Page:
• Flights under 700 miles cost 5,000 miles
  • Between 701 and 1,400 miles – 7,500 miles
  • Between 1,401 and 2,100 miles – 10,000 miles

Of course, given how many great international partners Alaska has, you might want to save Mileage Plan miles for an aspirational international premium-class redemption on one of Alaska’s partners like Qantas, Japan Airlines, Cathay Pacific, Air France, or Emirates.

This Business Class flight between Los Angeles and Bangkok with a stopover in Osaka will only cost you 65,000 miles.


If you want to have another stopover on the way back, you can book a Cathay Pacific flight from Bangkok to Los Angeles with a stopover in Hong Kong (it’ll be cheaper – just 50,000 miles in Business Class vs. 65,000 miles on Japan Airlines), but you will have to call the Alaska Call Center because Cathay Pacific flights are not bookable online.

What you can do

  • Have one free stopover on a one-way flight
  • Book 2 one-way flights on different airlines instead of a round trip, and have 2 stopovers

What you can’t do

  • Mix airlines on award travel with one exception – you can add an Alaska Airlines segment for a positioning flight.

Cathay Pacific Asia Miles – Up to 5 Stopovers

Cathay Pacific Asia Miles allows you to book up to 5 stopovers on oneWorld airlines like American, Qatar Airways, and Japan Airlines, and it’s a transfer partner with Citi ThankYou® and American Express Membership Rewards®.

It’s not always easy, because most itineraries would require contacting the Call Center or sending an email request, but the rewards are huge. You won’t find many programs with rules as relaxed when it comes to stopovers, layovers, and open jaws.

Unlike Aeroplan and Mileage Plan, Asia Miles award charts are distance-based.

There two different redemption charts:

The Asia Miles Award Chart allows you to book award flights on:

  • Cathay Pacific
  • Its subsidiary Cathay Dragon
  • One of the above, plus one other Cathay Pacific partner airline

You can have up to 2 stopovers, 2 transfers (that’s CX’s name for layovers), and one open jaw; however, if you do use an open jaw, you need to add the distance between these 2 cities to calculate your redemption cost (even though you don’t use Cathay Pacific for that segment).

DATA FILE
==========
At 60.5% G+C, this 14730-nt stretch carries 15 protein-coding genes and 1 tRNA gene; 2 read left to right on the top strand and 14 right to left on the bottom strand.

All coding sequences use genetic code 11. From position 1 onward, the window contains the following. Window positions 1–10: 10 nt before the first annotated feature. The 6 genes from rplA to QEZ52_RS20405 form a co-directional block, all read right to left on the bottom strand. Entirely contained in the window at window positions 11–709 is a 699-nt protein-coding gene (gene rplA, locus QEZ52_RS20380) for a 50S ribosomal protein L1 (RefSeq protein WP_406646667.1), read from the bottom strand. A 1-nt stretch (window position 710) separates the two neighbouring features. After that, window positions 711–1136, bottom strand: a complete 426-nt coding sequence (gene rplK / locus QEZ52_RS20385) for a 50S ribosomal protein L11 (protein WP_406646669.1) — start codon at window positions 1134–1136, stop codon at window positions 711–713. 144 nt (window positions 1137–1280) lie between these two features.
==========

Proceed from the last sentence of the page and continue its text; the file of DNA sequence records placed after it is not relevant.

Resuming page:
You can fly between San Francisco and Taipei (or Hanoi, or Danang) with a stopover in Hong Kong for 60,000 in Economy, 120,000 in Business Class, and 180,000 in First Class.

Or you can fly between New York and Tokyo (or Beijing or Katmandu) with a stopover in Hong Kong for 90,000 in Economy, 145,000 in Business Class, and 220,000 in First Class.


The oneworld Multi-Carrier Awards Chart is the gem of the program. It allows you up to up to 5 stopovers, 2 transfers (layovers), and 2 open jaws.

And you can fly on 2 oneworld airlines when Cathay Pacific or Cathay Dragon are not included and 3 or more when they are included.

What that means is that you can use Cathay Pacific miles with all the stopover allowances to travel anywhere in the world.

Note, if you get “too creative,” you can get a pushback from Cathay Pacific agents, even if your routing is valid – so be patient and explain the validity of your route or hang up and call again

Here’s an example to Asia…


  • Flight 1: Los Angeles to Hong Kong (Cathay Pacific) – stopover
  • Flight 2: Hong Kong to Colombo (SriLankan) – stopover
  • Flight 3: Colombo to Kuala Lumpur (Malaysia) – destination
  • Flight 4: Kuala Lumpur to Tokyo (Japan Airlines or Malaysia) – stopover
  • Flight 5: Tokyo to San Francisco (Japan Airlines)

This itinerary will cost 95,000 miles in Economy, 140,000 in Business Class, and 205,000 miles in First Class.